Think of the metabolic enhancement of a training frequency where you train 5+ days per week. Think of your metabolism being spiked for 24 hours and as it begins to normalize you hit another short, but intense kettlebell training session, which spikes your metabolism again for another 24 hours. If you combine this methodology with a caloric deficit and the correct macronutrient profile in your calories, you’re really setting yourself up for success for fat loss while also maintaining your precious muscle mass. Never sacrifice muscle at the expense of losing weight. If you just try to lose weight through dieting alone, you will lose a significant amount of muscle in the process, which will significantly slow your metabolism to a crawling pace. This is bad news, because you can’t continually cut calories forever.

Can Kettlebell Training help me get ripped?

I dedicated a whole article to kettlebell training for aesthetics already, but let’s discuss it briefly. When it comes to aesthetics, or “looking better naked,” men are generally looking for slimmer waistlines, bigger arms, chest, and shoulders, and that mystical thing called a 6-pack, which I wrote another entire article on kettlebell training for abs as well. As for women, they typically want the same things, you just have to insert a different term for them, it’s called “tone.” I’ll call it muscle gain and fat loss, if you’re a female, you can call it “tone,” and in either case, we will find ourselves at the same destination.

With kettlebell training you will get plenty of aesthetic benefit because you will perform mostly multi-joint movements that work the large muscle groups. You name it, quads, hamstrings, glutes, lats, traps, rhomboids, delts, biceps, triceps, and abdominals will all get plenty of action, and if someone is a physique competitor by chance, performing some isolation work may be necessary; however, you can develop of lean, sinewy, and very impressive functional physique with kettlebell training alone.

Kettlebell Training for Life

As you progress through life, it’s a war of attrition on your body. In the end, gravity always wins; however, you must fight gravity with diligence and intelligence. Consistently applying resistance in functional human movement patterns will continue to pour on a layers of dense, metabolically active lean muscle mass to your frame, and it’ll also inject adamantium (ever seen Wolverine?) into your bones, strengthening them against fractures and the frailty of life in your later years.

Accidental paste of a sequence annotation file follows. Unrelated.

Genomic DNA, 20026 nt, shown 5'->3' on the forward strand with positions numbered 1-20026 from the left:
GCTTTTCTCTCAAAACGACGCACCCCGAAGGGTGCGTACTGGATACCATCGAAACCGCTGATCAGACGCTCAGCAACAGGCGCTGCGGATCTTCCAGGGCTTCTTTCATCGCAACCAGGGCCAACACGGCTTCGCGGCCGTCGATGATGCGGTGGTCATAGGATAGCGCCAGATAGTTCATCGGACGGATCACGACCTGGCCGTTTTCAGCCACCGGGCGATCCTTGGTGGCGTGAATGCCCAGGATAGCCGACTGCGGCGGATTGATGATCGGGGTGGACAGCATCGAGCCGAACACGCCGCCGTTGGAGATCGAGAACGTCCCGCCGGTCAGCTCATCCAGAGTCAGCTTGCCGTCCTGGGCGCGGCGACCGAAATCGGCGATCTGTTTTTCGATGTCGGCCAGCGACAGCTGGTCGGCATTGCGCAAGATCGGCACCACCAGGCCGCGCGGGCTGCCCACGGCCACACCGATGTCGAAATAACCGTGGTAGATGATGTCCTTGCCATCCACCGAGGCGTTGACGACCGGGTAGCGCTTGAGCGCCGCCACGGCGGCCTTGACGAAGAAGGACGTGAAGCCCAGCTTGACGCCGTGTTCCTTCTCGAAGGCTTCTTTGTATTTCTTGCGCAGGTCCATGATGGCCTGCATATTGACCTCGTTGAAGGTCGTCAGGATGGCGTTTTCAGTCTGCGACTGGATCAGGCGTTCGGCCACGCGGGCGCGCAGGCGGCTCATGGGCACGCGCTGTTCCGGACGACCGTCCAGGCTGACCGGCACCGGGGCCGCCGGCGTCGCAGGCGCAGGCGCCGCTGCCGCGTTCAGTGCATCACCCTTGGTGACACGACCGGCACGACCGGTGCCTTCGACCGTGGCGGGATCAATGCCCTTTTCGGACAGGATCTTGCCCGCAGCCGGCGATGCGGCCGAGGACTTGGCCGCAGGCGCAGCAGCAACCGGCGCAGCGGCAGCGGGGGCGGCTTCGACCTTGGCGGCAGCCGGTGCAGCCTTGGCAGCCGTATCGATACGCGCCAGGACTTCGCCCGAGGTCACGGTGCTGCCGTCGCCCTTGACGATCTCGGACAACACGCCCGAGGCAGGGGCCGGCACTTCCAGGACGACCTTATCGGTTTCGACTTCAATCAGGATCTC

Speaking of frailty in the later years of life, when a minor fall can result in a hip fracture that can literally be a death sentence, developing and maintaining lean muscle and bone density can literally mean life and death. One such study demonstrated dramatic benefits of kettlebell training in elderly women aged 65-75 years with sarcopenia (loss of lean muscle tissue from aging). After only an 8 week kettlebell training intervention where they training only twice per week for 60 minutes, participants experienced impressive results.  These women significantly increased their sarcopenia index, grip strength, back strength, and PEF (Peak Expiratory Flow). In addition, the retention effect of the training program continued after 4 weeks of detraining. These are very valuable results, and just imagine if the training stimulus continued or even advanced as their fitness improved!? We aren’t just talking about living longer here, we are talking about living better.

The enhanced metabolic effect of kettlebell training consistently will allow for life’s celebrations to truly be enjoyed because you will be able to have your cake and eat it too without guilt! Because how truly enjoyable is your favorite slice of cake, ice cream, pie, and entre if you ate it too frequently anyways! The discipline you employ through rigorous and consistent kettlebell training will spill over into many other areas of your life, leading to many other goals accomplished and your purpose on this Earth fulfilled. You see, the world tends to avoid this topic because it’s too sensitive to offense, but you and I both know that you must become strong, resilient, and hard to kill to do anything worthwhile in this life. 

No other training modality will train you more for life’s adventures than kettlebell training. Be consistent, become a learner, and progressively challenge yourself to get better within your kettlebell training, because that’s what life is all about.